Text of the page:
7. Focus and determination and also hope can take you somewhere. You can go beyond any limit.

Do you have laser focus when it comes to your writing? Are you determined? Do your everyday actions towards your writing show just how determined to succeed as a writer you are? Or have you given up hope of ever making it? I hope this quote challenges you out of your rut, because as Eliud says, Focus and determination and also Hope can take you somewhere. Let that be your truth this year and in others to come.

8. It is not about the legs. It is about the heart and mind.

In our case as writers it is not about the typing or dictation but about the heart of the story you are working on. Have you pinned down what the heart of your story is? Why do you want to tell that particular story? The motivation for why you are telling that particular story or why you want to be a writer in the first place is what will keep you going, when the going gets tough. What is your mind set? Do you have a positive outlook towards life and to your career as a writer and how it ties to your purpose? Look long and hard, not at your hands, but into your heart and mind. The right heart and mind will get you to the finish line.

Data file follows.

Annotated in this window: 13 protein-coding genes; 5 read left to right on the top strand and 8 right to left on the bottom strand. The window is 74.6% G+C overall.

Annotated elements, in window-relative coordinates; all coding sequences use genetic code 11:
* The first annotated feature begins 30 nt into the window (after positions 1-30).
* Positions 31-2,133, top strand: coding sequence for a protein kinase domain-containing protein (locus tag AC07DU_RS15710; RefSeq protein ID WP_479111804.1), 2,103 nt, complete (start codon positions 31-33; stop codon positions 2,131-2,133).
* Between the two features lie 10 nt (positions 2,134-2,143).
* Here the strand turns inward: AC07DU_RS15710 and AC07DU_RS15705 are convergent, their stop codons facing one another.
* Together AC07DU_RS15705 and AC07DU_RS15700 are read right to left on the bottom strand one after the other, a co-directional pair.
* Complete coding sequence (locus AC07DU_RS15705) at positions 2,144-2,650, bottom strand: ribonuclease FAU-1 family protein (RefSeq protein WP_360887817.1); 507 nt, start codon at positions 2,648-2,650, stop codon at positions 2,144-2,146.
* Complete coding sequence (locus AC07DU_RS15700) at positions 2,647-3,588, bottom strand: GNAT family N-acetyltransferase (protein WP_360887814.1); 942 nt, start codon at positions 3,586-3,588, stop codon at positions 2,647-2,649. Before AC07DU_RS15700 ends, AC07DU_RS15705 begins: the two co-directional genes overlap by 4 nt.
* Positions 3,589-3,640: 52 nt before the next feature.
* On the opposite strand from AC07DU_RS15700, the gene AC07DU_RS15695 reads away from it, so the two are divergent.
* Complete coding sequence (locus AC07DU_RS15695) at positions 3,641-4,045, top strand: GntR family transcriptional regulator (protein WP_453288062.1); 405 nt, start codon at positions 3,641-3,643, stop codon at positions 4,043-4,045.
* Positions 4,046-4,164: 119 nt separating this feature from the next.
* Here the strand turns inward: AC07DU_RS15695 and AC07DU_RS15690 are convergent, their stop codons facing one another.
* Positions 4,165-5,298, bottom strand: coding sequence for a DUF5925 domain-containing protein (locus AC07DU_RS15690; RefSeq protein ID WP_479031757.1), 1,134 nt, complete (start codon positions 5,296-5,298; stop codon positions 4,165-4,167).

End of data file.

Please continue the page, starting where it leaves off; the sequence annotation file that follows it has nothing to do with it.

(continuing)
9. Only the disciplined ones in life are free.

You envy that writer who seems to be making it and getting all the gigs, you wish you could be like them, making a steady income from writing from home and being free and in control of your time and career. Well, the only way that writer you admire got there is by being disciplined, they beat their deadlines, they honed their craft, they put in the hours and I guarantee you they continue doing that. Try the daily discipline of writing, beating deadlines even those you have set for yourself, the discipline of learning the craft and in no time you will be there, free! I’m there and I endorse this message.  Stay disciplined, the rest will follow.